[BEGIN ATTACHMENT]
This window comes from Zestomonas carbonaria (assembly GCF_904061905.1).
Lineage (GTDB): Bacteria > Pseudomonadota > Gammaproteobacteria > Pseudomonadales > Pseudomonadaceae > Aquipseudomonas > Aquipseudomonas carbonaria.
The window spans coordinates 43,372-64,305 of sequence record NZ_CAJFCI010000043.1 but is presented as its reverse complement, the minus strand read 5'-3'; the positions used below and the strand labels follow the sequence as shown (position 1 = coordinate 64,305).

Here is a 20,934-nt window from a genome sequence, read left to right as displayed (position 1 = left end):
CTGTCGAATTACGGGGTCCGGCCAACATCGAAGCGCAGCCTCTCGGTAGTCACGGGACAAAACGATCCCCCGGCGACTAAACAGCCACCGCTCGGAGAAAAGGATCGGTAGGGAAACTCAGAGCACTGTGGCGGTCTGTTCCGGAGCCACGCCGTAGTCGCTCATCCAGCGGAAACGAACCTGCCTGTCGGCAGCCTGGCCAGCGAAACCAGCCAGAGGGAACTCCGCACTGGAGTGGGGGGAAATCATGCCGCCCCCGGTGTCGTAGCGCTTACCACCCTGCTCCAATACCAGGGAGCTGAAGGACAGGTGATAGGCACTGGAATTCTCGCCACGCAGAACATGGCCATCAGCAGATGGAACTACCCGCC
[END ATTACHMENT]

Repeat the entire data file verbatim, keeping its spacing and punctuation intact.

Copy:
This window comes from Zestomonas carbonaria (assembly GCF_904061905.1).
Lineage (GTDB): Bacteria > Pseudomonadota > Gammaproteobacteria > Pseudomonadales > Pseudomonadaceae > Aquipseudomonas > Aquipseudomonas carbonaria.
The window spans coordinates 43,372-64,305 of sequence record NZ_CAJFCI010000043.1 but is presented as its reverse complement, the minus strand read 5'-3'; the positions used below and the strand labels follow the sequence as shown (position 1 = coordinate 64,305).

Here is a 20,934-nt window from a genome sequence, read left to right as displayed (position 1 = left end):
CTGTCGAATTACGGGGTCCGGCCAACATCGAAGCGCAGCCTCTCGGTAGTCACGGGACAAAACGATCCCCCGGCGACTAAACAGCCACCGCTCGGAGAAAAGGATCGGTAGGGAAACTCAGAGCACTGTGGCGGTCTGTTCCGGAGCCACGCCGTAGTCGCTCATCCAGCGGAAACGAACCTGCCTGTCGGCAGCCTGGCCAGCGAAACCAGCCAGAGGGAACTCCGCACTGGAGTGGGGGGAAATCATGCCGCCCCCGGTGTCGTAGCGCTTACCACCCTGCTCCAATACCAGGGAGCTGAAGGACAGGTGATAGGCACTGGAATTCTCGCCACGCAGAACATGGCCATCAGCAGATGGAACTACCCGCC